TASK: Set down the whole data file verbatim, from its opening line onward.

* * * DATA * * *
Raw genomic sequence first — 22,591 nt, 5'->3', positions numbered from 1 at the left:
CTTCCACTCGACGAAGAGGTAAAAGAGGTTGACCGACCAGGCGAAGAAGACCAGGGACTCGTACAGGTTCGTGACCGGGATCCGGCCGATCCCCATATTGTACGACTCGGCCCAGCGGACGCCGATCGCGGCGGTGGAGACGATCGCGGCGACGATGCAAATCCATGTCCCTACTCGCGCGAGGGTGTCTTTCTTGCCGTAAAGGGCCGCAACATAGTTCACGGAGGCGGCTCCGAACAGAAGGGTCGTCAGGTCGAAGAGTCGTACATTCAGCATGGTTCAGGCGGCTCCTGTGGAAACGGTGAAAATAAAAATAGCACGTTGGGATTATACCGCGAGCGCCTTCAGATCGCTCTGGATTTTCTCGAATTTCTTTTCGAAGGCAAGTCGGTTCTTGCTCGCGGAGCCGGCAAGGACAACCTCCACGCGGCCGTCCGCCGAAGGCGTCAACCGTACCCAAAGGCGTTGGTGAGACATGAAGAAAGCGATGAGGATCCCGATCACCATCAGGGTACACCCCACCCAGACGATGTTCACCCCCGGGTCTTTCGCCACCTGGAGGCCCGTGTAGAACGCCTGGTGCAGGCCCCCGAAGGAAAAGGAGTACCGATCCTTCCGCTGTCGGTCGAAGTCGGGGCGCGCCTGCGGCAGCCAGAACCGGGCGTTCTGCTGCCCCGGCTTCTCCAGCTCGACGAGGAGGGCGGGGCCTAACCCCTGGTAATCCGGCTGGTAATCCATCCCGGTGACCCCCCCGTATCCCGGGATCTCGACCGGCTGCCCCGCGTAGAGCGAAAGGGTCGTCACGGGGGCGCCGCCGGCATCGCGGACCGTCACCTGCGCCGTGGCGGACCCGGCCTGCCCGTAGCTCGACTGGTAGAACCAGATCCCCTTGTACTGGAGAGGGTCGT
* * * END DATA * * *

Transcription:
Raw genomic sequence first — 22,591 nt, 5'->3', positions numbered from 1 at the left:
CTTCCACTCGACGAAGAGGTAAAAGAGGTTGACCGACCAGGCGAAGAAGACCAGGGACTCGTACAGGTTCGTGACCGGGATCCGGCCGATCCCCATATTGTACGACTCGGCCCAGCGGACGCCGATCGCGGCGGTGGAGACGATCGCGGCGACGATGCAAATCCATGTCCCTACTCGCGCGAGGGTGTCTTTCTTGCCGTAAAGGGCCGCAACATAGTTCACGGAGGCGGCTCCGAACAGAAGGGTCGTCAGGTCGAAGAGTCGTACATTCAGCATGGTTCAGGCGGCTCCTGTGGAAACGGTGAAAATAAAAATAGCACGTTGGGATTATACCGCGAGCGCCTTCAGATCGCTCTGGATTTTCTCGAATTTCTTTTCGAAGGCAAGTCGGTTCTTGCTCGCGGAGCCGGCAAGGACAACCTCCACGCGGCCGTCCGCCGAAGGCGTCAACCGTACCCAAAGGCGTTGGTGAGACATGAAGAAAGCGATGAGGATCCCGATCACCATCAGGGTACACCCCACCCAGACGATGTTCACCCCCGGGTCTTTCGCCACCTGGAGGCCCGTGTAGAACGCCTGGTGCAGGCCCCCGAAGGAAAAGGAGTACCGATCCTTCCGCTGTCGGTCGAAGTCGGGGCGCGCCTGCGGCAGCCAGAACCGGGCGTTCTGCTGCCCCGGCTTCTCCAGCTCGACGAGGAGGGCGGGGCCTAACCCCTGGTAATCCGGCTGGTAATCCATCCCGGTGACCCCCCCGTATCCCGGGATCTCGACCGGCTGCCCCGCGTAGAGCGAAAGGGTCGTCACGGGGGCGCCGCCGGCATCGCGGACCGTCACCTGCGCCGTGGCGGACCCGGCCTGCCCGTAGCTCGACTGGTAGAACCAGATCCCCTTGTACTGGAGAGGGTCGT